Lots of fighting (e.g. sword fighting, space duels, laser battles) and not much else

5) What do you look for in a story--the things that make you sit up and say wow!
  1. Unique protagonists with unique problems
  2. Unique settings (either on our world or others);
  3. Writing that is smooth and tight, without extra words or plot developments 

10 February 2009

New Story

Please excuse the blatant self-promotion, but I thought I'd let people know I have a new story out at Fusion Fragment. I hope you take the time to check it out.

09 February 2009

temporarily closed to subs as of Feb 11

Due to our website redesign, Electric Spec needs to close temporarily for story submissions. We're going to do it as of Feb. 11, 2009. Sorry for the short notice. However, we will reopen for story submissions for the next issue (June 2009) as of March 1, 2009.

08 February 2009

New Website

Lesley hinted at it, but I'm now announcing our upcoming


Lesley has done a fantabulous job with the design and operation of our current
website for the past three years.
(Let's hear it for Lesley!!!)
But, when we got offered a brand-new professional site, we just couldn't turn it down.
(More specific accolades to come.)

Besides making publication super-easy for us, it features hi-res graphics and leading-edge navigation technology to best highlight the lifeblood of our magazine: our stories. We still plan on offering downloading options, but I think most readers will prefer to read
our stories online in our new, easy-on-the-eye format.

The new website will debut with our Third Anniversary issue at the end of this month. Unfortunately, we anticipate a few delays, a brief submission stoppage,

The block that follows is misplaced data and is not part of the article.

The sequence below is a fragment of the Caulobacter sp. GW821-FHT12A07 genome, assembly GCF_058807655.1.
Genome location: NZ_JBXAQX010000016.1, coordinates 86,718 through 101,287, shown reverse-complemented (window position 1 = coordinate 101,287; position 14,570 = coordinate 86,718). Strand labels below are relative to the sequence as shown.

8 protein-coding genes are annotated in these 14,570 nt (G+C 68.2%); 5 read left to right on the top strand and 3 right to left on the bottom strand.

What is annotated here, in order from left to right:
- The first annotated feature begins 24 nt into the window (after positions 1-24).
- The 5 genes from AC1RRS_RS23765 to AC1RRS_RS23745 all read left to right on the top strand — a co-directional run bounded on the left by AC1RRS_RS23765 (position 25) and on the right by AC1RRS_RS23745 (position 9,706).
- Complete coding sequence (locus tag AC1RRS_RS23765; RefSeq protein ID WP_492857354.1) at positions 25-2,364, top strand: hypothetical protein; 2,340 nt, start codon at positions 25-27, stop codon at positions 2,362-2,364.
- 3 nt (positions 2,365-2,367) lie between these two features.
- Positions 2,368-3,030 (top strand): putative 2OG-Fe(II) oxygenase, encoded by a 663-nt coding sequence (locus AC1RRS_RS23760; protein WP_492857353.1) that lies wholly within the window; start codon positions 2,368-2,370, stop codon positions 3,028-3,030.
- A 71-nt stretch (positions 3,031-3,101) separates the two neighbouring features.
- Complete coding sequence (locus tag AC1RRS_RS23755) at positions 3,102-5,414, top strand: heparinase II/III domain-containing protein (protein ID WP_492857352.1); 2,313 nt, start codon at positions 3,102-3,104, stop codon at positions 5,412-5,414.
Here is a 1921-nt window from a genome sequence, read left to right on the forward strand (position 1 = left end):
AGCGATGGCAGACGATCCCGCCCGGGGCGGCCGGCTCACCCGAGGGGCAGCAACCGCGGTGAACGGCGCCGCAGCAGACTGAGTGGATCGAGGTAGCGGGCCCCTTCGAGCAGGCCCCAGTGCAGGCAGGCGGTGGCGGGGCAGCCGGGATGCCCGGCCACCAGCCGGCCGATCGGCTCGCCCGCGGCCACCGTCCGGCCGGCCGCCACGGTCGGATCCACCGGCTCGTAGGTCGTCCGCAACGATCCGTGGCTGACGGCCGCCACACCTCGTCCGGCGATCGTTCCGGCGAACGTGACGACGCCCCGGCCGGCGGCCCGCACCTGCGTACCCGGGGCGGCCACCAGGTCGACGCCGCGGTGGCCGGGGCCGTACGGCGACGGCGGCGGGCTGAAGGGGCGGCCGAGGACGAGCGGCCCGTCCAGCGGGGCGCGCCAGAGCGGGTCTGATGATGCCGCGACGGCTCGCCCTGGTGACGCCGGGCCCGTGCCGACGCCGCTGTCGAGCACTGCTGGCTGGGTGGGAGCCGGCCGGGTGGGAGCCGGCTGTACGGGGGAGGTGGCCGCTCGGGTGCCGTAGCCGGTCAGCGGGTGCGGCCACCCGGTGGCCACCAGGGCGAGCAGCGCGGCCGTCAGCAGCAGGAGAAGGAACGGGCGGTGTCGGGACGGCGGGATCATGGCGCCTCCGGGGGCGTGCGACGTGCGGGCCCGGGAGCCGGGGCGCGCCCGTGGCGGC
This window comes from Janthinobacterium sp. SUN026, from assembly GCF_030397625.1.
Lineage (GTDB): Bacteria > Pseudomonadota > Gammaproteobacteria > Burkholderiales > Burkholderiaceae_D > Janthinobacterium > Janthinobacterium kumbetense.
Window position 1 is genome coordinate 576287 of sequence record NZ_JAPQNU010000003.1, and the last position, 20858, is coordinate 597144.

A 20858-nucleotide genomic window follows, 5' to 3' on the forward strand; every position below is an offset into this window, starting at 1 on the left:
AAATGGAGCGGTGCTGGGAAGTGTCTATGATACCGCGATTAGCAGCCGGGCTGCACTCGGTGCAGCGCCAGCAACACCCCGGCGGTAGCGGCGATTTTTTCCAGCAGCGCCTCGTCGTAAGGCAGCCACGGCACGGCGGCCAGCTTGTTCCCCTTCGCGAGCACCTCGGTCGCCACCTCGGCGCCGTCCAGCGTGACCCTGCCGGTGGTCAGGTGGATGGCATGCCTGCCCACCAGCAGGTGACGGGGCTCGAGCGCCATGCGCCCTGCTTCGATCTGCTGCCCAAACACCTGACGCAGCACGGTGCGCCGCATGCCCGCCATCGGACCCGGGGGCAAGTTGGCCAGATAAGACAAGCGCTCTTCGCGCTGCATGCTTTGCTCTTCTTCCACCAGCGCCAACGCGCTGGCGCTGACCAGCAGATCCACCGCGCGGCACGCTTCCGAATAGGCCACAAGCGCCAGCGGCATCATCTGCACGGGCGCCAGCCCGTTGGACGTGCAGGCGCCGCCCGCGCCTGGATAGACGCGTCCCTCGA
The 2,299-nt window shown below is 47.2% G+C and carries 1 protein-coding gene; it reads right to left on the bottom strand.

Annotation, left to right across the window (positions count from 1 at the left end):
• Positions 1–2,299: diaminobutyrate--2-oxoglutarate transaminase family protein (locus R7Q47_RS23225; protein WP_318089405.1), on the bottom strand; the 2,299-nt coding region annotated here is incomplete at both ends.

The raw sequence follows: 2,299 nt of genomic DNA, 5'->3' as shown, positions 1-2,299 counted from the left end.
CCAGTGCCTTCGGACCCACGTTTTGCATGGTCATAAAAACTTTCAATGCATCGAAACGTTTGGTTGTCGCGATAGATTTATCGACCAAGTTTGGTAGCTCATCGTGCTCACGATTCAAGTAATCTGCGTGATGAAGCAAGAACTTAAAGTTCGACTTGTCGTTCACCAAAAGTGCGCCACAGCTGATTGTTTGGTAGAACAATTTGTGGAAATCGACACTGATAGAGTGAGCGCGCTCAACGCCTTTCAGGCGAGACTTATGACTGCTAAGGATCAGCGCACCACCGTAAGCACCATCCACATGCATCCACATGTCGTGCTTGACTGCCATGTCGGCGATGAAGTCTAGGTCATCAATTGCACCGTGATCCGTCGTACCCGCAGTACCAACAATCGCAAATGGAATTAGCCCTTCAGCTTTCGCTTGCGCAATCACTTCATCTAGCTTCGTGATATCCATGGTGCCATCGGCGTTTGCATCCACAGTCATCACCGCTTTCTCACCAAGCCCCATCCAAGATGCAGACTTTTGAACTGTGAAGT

and a shut-down prior to publication.
As soon as we nail down those dates, we'll let you know here and on the current site.

Okay...back to editing those upcoming stories!!

05 February 2009

More on Wiggle Room

Editor Betsy's recent post about "wiggle room" was interesting. I'm not sure I agree with her about unintentional themes, but I do agree that different readers take away different things. And this is a good thing. For example, I recently workshopped a story with a new group and got some very diverse feedback. A little wiggling may be inevitable. :)

Recently, I reread Ender's Game by Orson Scott Card and in the "Author's Definitive" Introduction, he wrote:
This is the essence of the transaction between storyteller and audience. The "true" story is not the one that exists in my mind; it is certainly not the written words on the bound paper that you hold in your hands. The story in my mind is nothing but a hope; the text of the story is the tool I created in order to try to make that hope a reality. The story itself, the true story, is the one that the audience members create in their minds, guided and shaped by my text, but then transformed, elucidated, expanded, edited, and clarified by their own experience, their desires, their own hopes and fears.

Wiggle Room.

02 February 2009

Issue Update

Here's a very quick update on the upcoming February 28 issue of Electric Spec. The editors had their production meeting over the weekend and selected stories for publication. Early this week all authors should hear if their 'hold for voting' story made it into the issue.

Kudos to all the authors. We had a heck of a time deciding on stories! There were many very, very good stories to choose from. If your story did not make it into this issue, please try us again. Several stories had to be declined because of concerns such as issue balance.

We also have some exciting changes in store with the next issue. Stay tuned for more info!

Perhaps the other editors would like to chime in about the production meeting or the exciting new changes? :)